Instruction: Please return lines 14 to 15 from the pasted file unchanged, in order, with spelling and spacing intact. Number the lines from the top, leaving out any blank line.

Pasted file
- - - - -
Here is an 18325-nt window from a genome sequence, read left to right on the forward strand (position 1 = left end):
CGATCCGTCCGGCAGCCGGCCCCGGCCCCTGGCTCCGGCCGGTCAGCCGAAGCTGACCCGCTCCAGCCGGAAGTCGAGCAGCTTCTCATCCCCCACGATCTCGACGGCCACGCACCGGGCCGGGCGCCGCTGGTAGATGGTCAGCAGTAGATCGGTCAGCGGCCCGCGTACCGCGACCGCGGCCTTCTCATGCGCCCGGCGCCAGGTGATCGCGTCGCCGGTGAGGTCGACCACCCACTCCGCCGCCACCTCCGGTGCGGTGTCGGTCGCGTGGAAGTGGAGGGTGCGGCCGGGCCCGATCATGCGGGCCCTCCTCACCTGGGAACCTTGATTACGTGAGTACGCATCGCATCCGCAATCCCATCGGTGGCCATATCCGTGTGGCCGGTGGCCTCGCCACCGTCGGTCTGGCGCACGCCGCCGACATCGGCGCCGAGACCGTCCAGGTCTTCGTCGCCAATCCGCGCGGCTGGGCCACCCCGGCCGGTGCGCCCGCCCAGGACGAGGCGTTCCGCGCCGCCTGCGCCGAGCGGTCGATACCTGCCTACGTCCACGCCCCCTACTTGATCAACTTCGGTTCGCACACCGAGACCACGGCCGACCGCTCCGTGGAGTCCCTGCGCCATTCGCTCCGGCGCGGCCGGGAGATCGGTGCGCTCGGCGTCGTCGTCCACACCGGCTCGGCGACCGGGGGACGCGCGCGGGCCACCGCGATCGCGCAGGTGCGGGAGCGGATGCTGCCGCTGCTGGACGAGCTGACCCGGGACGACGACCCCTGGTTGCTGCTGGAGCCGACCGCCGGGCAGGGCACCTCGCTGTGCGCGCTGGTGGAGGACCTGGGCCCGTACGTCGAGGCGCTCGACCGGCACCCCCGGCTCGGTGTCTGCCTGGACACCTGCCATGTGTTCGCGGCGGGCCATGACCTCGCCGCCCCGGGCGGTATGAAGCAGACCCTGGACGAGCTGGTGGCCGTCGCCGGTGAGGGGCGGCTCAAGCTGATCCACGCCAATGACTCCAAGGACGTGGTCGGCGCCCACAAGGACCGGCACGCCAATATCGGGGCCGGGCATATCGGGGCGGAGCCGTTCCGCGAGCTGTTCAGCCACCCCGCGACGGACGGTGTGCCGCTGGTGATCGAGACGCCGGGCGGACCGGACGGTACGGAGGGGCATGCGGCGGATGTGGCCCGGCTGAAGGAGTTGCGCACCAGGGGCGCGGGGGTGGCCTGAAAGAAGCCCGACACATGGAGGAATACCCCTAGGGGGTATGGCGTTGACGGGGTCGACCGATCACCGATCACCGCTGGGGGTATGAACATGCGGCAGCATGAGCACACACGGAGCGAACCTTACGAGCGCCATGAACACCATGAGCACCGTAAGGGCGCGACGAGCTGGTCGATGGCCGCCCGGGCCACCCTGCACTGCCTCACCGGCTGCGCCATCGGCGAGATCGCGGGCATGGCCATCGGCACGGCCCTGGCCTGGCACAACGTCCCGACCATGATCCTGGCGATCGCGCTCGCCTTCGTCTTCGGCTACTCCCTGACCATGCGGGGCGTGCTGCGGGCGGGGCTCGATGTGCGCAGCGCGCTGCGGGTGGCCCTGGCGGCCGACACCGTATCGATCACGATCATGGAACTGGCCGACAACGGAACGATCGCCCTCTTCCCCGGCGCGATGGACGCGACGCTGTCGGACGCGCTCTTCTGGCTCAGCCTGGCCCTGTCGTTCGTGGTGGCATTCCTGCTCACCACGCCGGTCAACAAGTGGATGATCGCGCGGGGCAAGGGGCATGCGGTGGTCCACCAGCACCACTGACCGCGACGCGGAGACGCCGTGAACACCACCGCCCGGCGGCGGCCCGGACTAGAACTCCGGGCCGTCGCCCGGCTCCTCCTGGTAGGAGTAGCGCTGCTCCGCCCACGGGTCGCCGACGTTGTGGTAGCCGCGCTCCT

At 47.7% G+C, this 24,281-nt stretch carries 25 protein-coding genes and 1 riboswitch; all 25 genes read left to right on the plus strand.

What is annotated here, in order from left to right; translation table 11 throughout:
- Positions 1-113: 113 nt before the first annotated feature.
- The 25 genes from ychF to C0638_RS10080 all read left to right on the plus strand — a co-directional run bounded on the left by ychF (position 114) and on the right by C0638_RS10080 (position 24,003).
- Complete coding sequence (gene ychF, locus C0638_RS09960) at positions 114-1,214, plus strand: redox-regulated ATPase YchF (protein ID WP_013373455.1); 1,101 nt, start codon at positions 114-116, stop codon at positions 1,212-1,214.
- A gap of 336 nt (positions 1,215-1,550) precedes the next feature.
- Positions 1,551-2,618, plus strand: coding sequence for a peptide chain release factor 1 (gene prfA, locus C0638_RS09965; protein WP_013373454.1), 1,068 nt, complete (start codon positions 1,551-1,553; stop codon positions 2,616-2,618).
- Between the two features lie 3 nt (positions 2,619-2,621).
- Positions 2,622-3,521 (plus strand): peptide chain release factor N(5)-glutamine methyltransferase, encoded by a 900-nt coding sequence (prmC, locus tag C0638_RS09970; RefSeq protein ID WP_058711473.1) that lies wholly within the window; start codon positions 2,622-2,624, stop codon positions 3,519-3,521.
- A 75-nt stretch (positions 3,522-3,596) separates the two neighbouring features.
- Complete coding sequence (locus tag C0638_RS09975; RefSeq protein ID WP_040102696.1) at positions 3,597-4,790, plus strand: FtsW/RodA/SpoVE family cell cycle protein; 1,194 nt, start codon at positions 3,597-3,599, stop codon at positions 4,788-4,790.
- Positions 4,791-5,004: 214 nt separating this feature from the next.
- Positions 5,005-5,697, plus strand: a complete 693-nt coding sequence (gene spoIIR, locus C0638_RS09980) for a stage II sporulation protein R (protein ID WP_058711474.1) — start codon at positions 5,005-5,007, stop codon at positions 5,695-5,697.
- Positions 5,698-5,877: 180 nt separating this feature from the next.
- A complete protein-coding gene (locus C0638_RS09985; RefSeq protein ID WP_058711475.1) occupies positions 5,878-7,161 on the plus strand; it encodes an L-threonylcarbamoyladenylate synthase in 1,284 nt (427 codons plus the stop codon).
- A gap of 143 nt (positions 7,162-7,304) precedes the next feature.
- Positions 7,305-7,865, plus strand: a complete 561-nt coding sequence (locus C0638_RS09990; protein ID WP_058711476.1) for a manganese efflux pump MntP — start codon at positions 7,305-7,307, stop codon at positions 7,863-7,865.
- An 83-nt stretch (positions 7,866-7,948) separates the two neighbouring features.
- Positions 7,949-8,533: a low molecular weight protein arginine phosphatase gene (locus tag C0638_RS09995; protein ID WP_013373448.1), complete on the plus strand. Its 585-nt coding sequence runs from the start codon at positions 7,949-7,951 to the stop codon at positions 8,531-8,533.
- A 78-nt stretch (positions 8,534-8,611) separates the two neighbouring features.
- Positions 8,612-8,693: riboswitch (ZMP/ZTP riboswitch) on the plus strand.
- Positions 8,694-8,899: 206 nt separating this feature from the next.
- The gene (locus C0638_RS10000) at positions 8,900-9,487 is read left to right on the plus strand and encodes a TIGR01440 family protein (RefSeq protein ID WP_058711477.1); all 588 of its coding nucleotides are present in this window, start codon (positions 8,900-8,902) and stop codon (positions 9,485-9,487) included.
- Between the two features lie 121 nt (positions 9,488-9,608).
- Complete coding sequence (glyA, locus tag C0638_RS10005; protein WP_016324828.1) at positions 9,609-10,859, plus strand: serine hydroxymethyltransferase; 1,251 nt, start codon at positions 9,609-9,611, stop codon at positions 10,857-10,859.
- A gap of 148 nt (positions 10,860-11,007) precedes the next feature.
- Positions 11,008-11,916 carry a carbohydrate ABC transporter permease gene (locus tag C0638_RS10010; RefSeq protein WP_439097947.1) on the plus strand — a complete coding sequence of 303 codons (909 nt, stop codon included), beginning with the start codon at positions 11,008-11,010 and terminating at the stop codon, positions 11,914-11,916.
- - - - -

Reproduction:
- Positions 4,791-5,004: 214 nt separating this feature from the next.
- Positions 5,005-5,697, plus strand: a complete 693-nt coding sequence (gene spoIIR, locus C0638_RS09980) for a stage II sporulation protein R (protein ID WP_058711474.1) — start codon at positions 5,005-5,007, stop codon at positions 5,695-5,697.